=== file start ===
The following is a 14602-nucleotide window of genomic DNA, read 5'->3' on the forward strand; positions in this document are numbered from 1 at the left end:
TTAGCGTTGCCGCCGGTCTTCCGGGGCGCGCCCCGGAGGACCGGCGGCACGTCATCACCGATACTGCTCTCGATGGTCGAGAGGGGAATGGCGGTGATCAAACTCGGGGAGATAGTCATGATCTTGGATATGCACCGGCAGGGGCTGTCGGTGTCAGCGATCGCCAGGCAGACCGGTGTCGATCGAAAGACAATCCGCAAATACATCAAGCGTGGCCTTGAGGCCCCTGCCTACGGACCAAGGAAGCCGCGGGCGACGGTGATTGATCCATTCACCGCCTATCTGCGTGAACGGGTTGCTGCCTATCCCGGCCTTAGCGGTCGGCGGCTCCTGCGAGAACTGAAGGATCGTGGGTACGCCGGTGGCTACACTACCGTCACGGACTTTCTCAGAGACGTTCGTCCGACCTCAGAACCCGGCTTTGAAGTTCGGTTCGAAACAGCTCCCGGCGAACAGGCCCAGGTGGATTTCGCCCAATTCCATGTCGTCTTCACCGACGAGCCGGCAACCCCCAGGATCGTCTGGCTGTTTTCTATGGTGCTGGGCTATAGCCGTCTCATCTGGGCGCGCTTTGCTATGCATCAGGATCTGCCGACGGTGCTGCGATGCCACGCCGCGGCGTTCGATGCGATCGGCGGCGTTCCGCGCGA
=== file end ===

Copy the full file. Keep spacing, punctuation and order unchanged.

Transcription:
The following is a 14602-nucleotide window of genomic DNA, read 5'->3' on the forward strand; positions in this document are numbered from 1 at the left end:
TTAGCGTTGCCGCCGGTCTTCCGGGGCGCGCCCCGGAGGACCGGCGGCACGTCATCACCGATACTGCTCTCGATGGTCGAGAGGGGAATGGCGGTGATCAAACTCGGGGAGATAGTCATGATCTTGGATATGCACCGGCAGGGGCTGTCGGTGTCAGCGATCGCCAGGCAGACCGGTGTCGATCGAAAGACAATCCGCAAATACATCAAGCGTGGCCTTGAGGCCCCTGCCTACGGACCAAGGAAGCCGCGGGCGACGGTGATTGATCCATTCACCGCCTATCTGCGTGAACGGGTTGCTGCCTATCCCGGCCTTAGCGGTCGGCGGCTCCTGCGAGAACTGAAGGATCGTGGGTACGCCGGTGGCTACACTACCGTCACGGACTTTCTCAGAGACGTTCGTCCGACCTCAGAACCCGGCTTTGAAGTTCGGTTCGAAACAGCTCCCGGCGAACAGGCCCAGGTGGATTTCGCCCAATTCCATGTCGTCTTCACCGACGAGCCGGCAACCCCCAGGATCGTCTGGCTGTTTTCTATGGTGCTGGGCTATAGCCGTCTCATCTGGGCGCGCTTTGCTATGCATCAGGATCTGCCGACGGTGCTGCGATGCCACGCCGCGGCGTTCGATGCGATCGGCGGCGTTCCGCGCGA